FastCoding 3.3

FastCoding 3.3

LangLanguage Obj-CObjective C
License Unknown
ReleasedLast Release Mar 2018

Maintained by Nick Lockwood.

  • By
  • Nick Lockwood

Build Status


FastCoder is a high-performance binary serialization format for Cocoa objects and object graphs. It is intended as a replacement for NSPropertyList, NSJSONSerializer, NSKeyedArchiver/Unarchiver and Core Data.

The design goals of the FastCoder library are to be fast, flexible and secure.

FastCoder is already faster (on average) for reading than any of the built-in serialization mechanisms in Cocoa, and is faster for writing than any mechanism except for JSON (which doesn't support arbitrary object types). File size is smaller than NSKeyedArchiver, and comparable to the other methods.

FastCoder supports more data types than either JSON or Plist coding (including NSURL, NSValue, NSSet and NSOrderedSet), and allows all supported object types to be used as the keys in a dictionary, not just strings.

FastCoder can also serialize your custom classes automatically using property inspection. For cases where this doesn't work automatically, you can easily implement your own serialization using the FastCoding or NSCoding protocols.

Supported OS & SDK Versions

  • Supported build target - iOS 11.0 / Mac OS 10.12 (Xcode 9.2)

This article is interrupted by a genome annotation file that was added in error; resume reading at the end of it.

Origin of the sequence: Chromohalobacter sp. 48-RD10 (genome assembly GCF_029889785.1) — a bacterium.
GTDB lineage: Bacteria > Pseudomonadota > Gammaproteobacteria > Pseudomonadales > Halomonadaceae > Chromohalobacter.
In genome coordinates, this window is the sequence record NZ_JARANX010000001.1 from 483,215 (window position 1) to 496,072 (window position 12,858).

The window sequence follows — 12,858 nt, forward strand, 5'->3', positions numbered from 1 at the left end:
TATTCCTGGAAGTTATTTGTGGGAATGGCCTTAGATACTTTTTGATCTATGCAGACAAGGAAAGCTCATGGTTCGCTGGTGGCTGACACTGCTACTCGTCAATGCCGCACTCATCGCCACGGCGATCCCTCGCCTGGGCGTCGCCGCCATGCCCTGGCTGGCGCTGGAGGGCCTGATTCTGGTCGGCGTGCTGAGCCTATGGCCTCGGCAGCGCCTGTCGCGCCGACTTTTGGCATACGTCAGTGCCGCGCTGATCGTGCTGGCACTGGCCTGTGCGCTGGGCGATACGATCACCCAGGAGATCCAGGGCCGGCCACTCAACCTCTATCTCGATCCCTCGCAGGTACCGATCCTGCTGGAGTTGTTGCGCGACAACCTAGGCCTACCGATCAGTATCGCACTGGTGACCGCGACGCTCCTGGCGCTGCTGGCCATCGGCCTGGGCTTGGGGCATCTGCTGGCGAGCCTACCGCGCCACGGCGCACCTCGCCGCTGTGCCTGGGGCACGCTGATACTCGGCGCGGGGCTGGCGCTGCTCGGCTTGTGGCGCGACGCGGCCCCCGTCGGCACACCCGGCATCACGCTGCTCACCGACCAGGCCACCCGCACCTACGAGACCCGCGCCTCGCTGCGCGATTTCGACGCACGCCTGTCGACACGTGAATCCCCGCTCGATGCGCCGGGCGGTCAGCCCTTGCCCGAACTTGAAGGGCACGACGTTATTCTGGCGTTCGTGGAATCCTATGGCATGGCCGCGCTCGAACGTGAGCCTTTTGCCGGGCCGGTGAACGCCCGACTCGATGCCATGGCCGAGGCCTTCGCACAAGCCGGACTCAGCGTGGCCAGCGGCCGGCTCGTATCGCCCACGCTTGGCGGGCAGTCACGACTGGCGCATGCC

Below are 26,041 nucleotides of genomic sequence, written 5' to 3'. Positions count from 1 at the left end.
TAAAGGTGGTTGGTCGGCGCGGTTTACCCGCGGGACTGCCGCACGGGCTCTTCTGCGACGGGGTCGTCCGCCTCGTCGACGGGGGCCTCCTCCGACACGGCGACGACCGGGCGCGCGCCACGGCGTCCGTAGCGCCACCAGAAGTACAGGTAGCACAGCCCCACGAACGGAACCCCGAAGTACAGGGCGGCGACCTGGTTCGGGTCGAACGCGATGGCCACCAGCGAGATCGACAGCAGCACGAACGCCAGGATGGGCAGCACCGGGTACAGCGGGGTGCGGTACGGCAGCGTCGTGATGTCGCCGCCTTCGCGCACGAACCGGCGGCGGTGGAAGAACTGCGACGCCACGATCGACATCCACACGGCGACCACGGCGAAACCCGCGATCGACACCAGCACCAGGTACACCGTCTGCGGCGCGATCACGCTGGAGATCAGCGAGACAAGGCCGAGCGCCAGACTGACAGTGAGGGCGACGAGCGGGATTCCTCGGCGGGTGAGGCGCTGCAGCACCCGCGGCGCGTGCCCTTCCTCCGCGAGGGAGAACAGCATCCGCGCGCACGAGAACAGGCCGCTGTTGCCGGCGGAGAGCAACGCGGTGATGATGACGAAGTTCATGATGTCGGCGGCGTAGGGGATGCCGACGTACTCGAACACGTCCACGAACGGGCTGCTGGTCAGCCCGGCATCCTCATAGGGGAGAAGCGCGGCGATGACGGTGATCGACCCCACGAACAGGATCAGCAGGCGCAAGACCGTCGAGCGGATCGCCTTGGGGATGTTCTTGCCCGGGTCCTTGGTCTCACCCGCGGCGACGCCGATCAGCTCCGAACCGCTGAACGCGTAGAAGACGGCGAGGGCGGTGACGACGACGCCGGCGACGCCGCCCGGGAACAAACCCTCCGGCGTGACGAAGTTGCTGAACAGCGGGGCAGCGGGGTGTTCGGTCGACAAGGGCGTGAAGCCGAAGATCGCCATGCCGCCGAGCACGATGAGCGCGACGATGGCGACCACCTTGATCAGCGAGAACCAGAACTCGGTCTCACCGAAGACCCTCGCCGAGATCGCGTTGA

• Earliest supported deployment target - iOS 9.0 / Mac OS 10.10
  • Earliest compatible deployment target - iOS 4.0 / Mac OS 10.6

NOTE: 'Supported' means that the library has been tested with this version. 'Compatible' means that the library should work on this OS version (i.e. it doesn't rely on any unavailable SDK features) but is no longer being tested for compatibility and may require tweaking or bug fixes to run correctly.

ARC Compatibility

FastCoder is compatible with both ARC and non-ARC compile targets, however, performance is better when running with ARC disabled, and it is recommended that you apply the -fno-objc-arc compiler flag to the FastCoder.m class. To do this, go to the Build Phases tab in your target settings, open the Compile Sources group, double-click FastCoder.m in the list and type -fno-objc-arc into the popover.

Thread Safety

It is safe to call the FastCoder encoding and decoding class methods concurrently from multiple threads. It should also be safe to encode the same object concurrently on multiple threads provided that you do not mutate the object while it is being encoded.


To use FastCoder, just drag the FastCoder.h and .m files into your project.